- Marcus Garvey Speech, 8 Jul 1917, Excerpts from Robert A. Hill, ed. The Marcus Garvey and Universal Negro Improvement Association Papers', Volume I, 1826 - August 1919. Berkeley and Los Angeles: University of California Press, 1983, accessed 1 Feb 2009, PBS, American Experience
- Winston James, Holding Aloft the Banner of Ethiopia, New York: Verso, 1998, p. 95
- Rudwick, Race Riot at East St. Louis, 1964.
- Leonard, "E. St. Louis Riot", St. Louis Post-Dispatch, January 13, 2004.
- Buescher, John. "East St. Louis Massacre." Teachinghistory.org. Accessed 11 July 2011.
- Heaps, "Target of Prejudice: The Negro", in Riots, USA 1765-1970, p. 114.
- Gibson, The Negro Holocaust: Lynching and Race Riots in the United States, 1880-1950, 1979.
- Patrick, "The Horror of the East St. Louis Massacre", Exodus, February 22, 2000.
- "Race Rioters Fire East St. Louis and Shoot or Hang Many Negroes", New York Times, July 3, 1917.
- Wells, Crusade for Justice: The Autobiography of Ida B. Wells, rev. ed., 1991.
- Winston James, Holding Aloft the Banner of Ethiopia, New York: Verso, 1998, p. 96
- Marcus Garvey Speech, 8 Jul 1917, Excerpts from Robert A. Hill, ed. The Marcus Garvey and Universal Negro Improvement Association Papers, Volume I, 1826 - August 1919. Berkeley and Los Angeles: University of California Press, 1983, accessed 1 Feb 2009, PBS, American Experience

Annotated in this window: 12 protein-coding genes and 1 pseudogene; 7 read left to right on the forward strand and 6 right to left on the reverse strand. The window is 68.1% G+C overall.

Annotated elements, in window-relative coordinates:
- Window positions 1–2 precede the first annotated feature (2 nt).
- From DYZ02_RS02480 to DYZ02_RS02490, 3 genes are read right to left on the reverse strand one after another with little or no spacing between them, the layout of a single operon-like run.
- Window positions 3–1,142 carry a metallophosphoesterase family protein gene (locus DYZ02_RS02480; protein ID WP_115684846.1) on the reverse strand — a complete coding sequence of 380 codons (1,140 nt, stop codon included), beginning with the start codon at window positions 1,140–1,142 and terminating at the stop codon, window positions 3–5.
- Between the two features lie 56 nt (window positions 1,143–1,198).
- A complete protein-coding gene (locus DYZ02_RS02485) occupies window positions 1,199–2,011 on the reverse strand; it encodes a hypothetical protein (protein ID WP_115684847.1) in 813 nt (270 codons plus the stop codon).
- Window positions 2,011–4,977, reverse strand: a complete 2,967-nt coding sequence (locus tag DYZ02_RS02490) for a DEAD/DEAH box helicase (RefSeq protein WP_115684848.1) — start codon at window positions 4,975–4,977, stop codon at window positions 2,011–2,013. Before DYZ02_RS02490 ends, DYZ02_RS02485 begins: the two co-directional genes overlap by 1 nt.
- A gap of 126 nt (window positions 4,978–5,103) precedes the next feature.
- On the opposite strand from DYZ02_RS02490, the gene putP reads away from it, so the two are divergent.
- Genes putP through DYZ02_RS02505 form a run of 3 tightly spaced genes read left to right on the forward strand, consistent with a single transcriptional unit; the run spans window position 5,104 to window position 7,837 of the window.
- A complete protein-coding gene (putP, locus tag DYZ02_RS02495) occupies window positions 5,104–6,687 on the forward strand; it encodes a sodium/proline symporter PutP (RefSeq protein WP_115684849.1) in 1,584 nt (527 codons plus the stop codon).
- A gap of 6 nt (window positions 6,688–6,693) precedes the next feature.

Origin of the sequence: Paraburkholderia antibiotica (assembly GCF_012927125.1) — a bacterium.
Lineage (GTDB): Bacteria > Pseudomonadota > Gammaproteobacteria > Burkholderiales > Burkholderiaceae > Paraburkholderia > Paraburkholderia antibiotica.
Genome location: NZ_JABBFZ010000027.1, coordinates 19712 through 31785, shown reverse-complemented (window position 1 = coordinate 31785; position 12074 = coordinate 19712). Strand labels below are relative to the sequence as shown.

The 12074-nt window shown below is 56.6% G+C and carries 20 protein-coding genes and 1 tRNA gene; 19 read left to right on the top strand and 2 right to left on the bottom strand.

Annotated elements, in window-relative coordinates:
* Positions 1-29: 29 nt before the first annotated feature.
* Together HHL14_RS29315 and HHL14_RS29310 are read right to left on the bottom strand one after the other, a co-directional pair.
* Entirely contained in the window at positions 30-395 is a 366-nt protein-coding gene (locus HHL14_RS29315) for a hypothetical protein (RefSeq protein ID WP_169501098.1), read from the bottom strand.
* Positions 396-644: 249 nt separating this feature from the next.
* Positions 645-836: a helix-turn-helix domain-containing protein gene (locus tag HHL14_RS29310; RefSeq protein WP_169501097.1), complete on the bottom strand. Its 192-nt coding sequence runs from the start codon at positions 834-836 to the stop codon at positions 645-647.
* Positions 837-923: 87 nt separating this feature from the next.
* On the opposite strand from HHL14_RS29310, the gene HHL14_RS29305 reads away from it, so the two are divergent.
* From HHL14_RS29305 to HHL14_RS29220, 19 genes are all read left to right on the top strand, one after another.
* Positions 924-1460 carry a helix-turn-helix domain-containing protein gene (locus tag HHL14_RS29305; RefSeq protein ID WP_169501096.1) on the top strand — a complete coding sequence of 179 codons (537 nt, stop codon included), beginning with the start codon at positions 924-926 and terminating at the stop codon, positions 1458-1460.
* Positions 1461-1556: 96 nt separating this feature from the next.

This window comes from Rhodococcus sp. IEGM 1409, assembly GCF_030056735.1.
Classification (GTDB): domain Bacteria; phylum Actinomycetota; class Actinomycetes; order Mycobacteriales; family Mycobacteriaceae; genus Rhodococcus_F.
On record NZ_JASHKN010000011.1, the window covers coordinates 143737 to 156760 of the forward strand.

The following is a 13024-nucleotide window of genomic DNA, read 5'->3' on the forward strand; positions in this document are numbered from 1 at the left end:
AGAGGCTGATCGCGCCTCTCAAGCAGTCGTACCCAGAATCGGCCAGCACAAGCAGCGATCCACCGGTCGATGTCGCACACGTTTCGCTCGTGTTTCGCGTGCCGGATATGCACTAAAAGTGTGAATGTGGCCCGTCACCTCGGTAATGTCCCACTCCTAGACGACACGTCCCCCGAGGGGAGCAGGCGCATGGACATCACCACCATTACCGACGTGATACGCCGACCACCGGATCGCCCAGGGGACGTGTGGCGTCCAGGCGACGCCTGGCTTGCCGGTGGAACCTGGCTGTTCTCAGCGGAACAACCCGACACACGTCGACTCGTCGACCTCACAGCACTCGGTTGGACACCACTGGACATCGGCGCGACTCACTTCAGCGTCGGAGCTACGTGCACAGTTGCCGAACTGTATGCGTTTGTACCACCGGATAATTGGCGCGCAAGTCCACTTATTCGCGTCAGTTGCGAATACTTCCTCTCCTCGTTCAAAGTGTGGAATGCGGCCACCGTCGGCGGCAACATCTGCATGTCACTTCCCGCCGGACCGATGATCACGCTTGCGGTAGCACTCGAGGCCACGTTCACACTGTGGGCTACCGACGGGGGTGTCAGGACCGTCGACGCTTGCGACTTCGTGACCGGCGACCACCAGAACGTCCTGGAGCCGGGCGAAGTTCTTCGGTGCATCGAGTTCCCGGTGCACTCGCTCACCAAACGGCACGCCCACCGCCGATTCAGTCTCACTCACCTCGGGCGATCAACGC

- Barnes, Harper. Never Been a Time: The 1917 Race Riot That Sparked the Civil Rights Movement, New York: Walker & Company, June 24, 2008. ISBN 0-8027-1575-3.
- Fitch, Robert. Solidarity for Sale. Cambridge, Mass.: Perseus Books Group, 2006. ISBN 1-891620-72-X
- Gibson, Robert A. The Negro Holocaust: Lynching and Race Riots in the United States, 1880-1950. New Haven: Yale University, 1979.
- Heaps, Willard A. "Target of Prejudice: The Negro", In Riots, USA 1765-1970. New York: The Seabury Press, 1970.
- Leonard, Mary Delach. "E. St. Louis Riot." St. Louis Post-Dispatch. January 13, 2004.
- McLaughlin, Malcolm. "Reconsidering the East St Louis Race Riot of 1917", International Review of Social History. 47:2 (August 2002).
- "Race Rioters Fire East St. Louis and Shoot or Hang Many Negroes". New York Times. July 3, 1917.
- Patrick, James. "The Horror of the East St. Louis Massacre." Exodus. February 22, 2000.
- Rudwick, Elliott M. Race Riot at East St. Louis. Carbondale, Ill.: Southern Illinois University Press, 1964.
- Wells, Ida B. Crusade for Justice: The Autobiography of Ida B. Wells. Rev. ed. Chicago: University of Chicago Press, 1991. ISBN 0-226-89344-8
- "Primary Sources: The Conspiracy Of The East St. Louis Riots." The American Experience. PBS.com.
- "Useful readings on the Riots compiled by Southern Illinois University Edwardsville's Institute For Urban Research